Akela offered to die without a fight if they would let Mowgli go, thus sparing at least three other wolves' lives. He reminded them that Mowgli had broken no Law of the Jungle and had helped them in every way. Bagheera reminded them of the bull with which he had paid for Mowgli's life.
It was all for nothing. The wolves began to gather around Shere Khan. Bagheera told Mowgli that they could not do anything else for him, that it was now up to him. Mowgli stood up with the fire pot in his hands. He told the wolves that, as they had decided that he was a man and not one of them, he would be a man and would call them dogs as a man would. He told them that he was in control of the situation and not them. He showed the wolves that he had the fire pot, which he referred to as a little of the red flower.
He flung the fire pot on the ground and some of the embers spilled out setting a small tuft of moss alight. The wolves sprang back in fear. He pushed a dead branch into the embers until the twigs lit and crackled, and whirled it around his head amongst the cowering wolves.
Bagheera told Mowgli that he was the master and that he should save Akela from being killed, since he had always been his friend. Mowgli called that he was leaving the jungle and was joining men. He promised that he was going to be more merciful than they had been and that he would never betray the pack. Before he went, however, he had a debt to pay. He walked over to the frightened Shere Khan and grabbed him by the tuft of fur under his chin and beat him with the burning stick. Mowgli then declared that when he next came to the Council Rock, he would come with Shere Khan's hide over his head. He told them to let Akela go free and that they were not to sit around the Council Rock anymore. With that he chased them away with the burning stick, with the wolves howling miserably with the sparks burning holes in their fur.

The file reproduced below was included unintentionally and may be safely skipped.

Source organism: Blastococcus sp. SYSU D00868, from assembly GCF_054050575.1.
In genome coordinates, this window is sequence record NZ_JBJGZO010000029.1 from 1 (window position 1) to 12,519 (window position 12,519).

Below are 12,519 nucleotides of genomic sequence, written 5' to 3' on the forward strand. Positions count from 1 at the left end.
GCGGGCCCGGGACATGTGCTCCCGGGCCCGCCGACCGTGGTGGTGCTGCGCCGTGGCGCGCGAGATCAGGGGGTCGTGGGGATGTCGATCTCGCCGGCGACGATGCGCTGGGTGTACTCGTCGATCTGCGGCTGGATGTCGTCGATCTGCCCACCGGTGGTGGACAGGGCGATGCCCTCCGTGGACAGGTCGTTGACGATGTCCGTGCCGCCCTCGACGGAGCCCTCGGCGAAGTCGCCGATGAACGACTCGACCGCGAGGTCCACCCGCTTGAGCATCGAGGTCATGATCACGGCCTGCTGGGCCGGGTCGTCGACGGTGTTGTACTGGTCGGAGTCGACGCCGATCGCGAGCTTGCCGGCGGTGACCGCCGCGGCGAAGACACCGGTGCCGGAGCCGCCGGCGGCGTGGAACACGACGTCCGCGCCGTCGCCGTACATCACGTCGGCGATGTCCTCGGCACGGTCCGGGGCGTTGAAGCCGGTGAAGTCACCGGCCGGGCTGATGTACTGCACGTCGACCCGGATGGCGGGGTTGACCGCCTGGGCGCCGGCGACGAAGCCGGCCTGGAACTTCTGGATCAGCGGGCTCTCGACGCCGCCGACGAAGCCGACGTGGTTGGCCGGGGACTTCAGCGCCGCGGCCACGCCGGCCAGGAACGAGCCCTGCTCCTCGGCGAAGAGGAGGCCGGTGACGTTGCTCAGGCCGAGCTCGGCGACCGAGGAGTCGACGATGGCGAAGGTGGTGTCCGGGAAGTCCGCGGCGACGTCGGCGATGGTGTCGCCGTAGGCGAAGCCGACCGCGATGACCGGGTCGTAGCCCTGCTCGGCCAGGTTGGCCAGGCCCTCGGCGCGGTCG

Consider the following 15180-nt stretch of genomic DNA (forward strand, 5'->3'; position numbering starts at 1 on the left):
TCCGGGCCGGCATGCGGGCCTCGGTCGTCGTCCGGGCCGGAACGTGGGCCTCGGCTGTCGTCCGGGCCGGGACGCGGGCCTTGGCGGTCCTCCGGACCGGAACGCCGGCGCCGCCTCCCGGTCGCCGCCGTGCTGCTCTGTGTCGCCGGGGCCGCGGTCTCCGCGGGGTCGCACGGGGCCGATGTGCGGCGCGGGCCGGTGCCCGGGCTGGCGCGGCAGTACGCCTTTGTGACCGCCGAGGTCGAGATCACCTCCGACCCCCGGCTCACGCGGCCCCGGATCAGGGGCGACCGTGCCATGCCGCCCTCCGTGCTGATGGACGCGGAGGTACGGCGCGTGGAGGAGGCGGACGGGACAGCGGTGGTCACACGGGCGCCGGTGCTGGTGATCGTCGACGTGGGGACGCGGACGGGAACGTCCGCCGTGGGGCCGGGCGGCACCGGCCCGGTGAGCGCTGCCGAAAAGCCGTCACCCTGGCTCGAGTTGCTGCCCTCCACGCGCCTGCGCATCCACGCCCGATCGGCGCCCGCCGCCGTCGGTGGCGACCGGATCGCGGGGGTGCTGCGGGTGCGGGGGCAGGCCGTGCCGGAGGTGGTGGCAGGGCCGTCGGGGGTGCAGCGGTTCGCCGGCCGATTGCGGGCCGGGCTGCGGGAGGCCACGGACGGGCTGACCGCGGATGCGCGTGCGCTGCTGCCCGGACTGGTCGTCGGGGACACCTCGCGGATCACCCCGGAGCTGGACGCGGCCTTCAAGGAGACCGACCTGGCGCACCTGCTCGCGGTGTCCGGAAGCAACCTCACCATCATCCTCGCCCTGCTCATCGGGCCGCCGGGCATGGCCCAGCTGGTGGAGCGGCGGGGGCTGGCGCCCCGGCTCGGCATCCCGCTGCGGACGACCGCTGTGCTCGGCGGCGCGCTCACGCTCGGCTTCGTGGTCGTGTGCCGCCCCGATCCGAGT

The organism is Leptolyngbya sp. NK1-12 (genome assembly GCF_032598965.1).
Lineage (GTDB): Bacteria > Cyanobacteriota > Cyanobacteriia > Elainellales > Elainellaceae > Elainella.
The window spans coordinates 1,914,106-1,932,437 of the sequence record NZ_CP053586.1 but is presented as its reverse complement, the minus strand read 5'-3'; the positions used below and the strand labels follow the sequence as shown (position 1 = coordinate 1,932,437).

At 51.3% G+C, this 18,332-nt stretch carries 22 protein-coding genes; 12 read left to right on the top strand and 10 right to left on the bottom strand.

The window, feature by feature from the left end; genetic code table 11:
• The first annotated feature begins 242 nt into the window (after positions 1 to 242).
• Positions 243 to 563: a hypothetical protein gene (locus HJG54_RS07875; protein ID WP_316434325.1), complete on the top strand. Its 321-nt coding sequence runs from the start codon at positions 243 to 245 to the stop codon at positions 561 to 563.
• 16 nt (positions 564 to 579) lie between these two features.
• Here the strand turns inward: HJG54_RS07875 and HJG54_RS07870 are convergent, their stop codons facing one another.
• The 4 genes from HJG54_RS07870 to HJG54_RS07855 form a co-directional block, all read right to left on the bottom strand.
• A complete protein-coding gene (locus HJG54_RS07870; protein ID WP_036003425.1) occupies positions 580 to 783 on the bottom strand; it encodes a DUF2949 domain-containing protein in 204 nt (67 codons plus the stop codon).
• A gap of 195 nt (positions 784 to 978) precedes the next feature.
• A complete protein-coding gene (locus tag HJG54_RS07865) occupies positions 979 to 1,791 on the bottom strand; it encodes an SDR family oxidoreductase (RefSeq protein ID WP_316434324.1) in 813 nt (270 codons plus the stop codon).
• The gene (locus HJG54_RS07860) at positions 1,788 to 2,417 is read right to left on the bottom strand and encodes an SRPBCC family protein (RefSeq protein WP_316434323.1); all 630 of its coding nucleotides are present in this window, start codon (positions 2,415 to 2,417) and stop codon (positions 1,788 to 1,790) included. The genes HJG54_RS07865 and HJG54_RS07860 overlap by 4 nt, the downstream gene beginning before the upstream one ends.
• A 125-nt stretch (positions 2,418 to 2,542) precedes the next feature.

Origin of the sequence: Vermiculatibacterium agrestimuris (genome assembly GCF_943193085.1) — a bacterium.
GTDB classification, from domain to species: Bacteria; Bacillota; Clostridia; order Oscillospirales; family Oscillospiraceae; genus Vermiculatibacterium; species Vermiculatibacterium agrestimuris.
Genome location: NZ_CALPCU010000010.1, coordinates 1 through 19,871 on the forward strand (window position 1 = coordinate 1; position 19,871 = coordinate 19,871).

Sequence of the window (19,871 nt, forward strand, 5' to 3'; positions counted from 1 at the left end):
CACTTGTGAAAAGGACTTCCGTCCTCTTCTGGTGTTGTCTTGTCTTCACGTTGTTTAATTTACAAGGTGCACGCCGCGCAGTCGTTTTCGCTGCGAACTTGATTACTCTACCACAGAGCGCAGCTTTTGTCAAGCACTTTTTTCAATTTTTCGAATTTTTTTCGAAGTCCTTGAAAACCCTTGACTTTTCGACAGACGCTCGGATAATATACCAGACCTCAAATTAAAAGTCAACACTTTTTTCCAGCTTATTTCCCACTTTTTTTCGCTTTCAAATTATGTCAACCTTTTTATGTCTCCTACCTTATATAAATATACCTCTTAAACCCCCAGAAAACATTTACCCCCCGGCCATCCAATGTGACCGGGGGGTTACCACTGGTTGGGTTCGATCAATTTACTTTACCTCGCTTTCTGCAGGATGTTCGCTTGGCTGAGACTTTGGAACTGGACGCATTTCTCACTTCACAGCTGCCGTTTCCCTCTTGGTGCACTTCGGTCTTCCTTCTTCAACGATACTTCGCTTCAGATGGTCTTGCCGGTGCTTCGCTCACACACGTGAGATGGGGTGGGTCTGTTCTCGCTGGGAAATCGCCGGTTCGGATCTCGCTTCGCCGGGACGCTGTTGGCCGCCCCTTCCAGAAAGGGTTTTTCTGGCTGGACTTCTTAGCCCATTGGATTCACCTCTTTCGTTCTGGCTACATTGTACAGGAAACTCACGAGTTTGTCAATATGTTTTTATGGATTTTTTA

Mowgli began to cry and Bagheera told him this was natural, since he was now a man and should act like a man. He went to say goodbye to his Wolf family. The cubs cried miserably and vowed that they would never forget him and that they would look for him and play with him in the fields at night.
With that Mowgli turned and left the jungle for the lands of men.

Mowgli becomes a Man 

Mowgli left the jungle and passed several villages before he stopped. He came to a gate made of thorn bushes that was intended to keep out the animals of the jungle. Mowgli pulled it aside and tried to make contact with the people. The village priest finally convinced one of the Villagers that he was her boy that had been taken by a tiger one night. The woman was very kind and looked after Mowgli very well.
Mowgli felt uneasy because he could not understand the language of men and decided that he would learn as fast as he could. He had been taught, in the jungle, to imitate the sounds of a large number of other animals and so found no great difficulty in imitating the words that form men's language and by dark he had learnt the names of most objects in the hut.
When it came to bedtime however, he found that, although he could easily tear out a chunk of the thatch that formed the roof or break open a window to get out but he couldn't bring himself to sleep in that hut. It reminded him too much of a panther trap. Then the man and the woman closed the door for the night, he went out the window. He found a clean patch of grass at the edge of the field and stretched out on it. Before he had a chance to shut his eyes, a soft grey nose poked him under the chin. It was Grey Brother and he had news. He told Mowgli that all were well in the forest except the wolves that had been burnt with the red flower. Shere Khan had gone away to hunt far away until his coat grew again, but had sworn to kill Mowgli when he returned. Grey Brother said he would wait for Mowgli each day at the edge of the bamboo and give him news.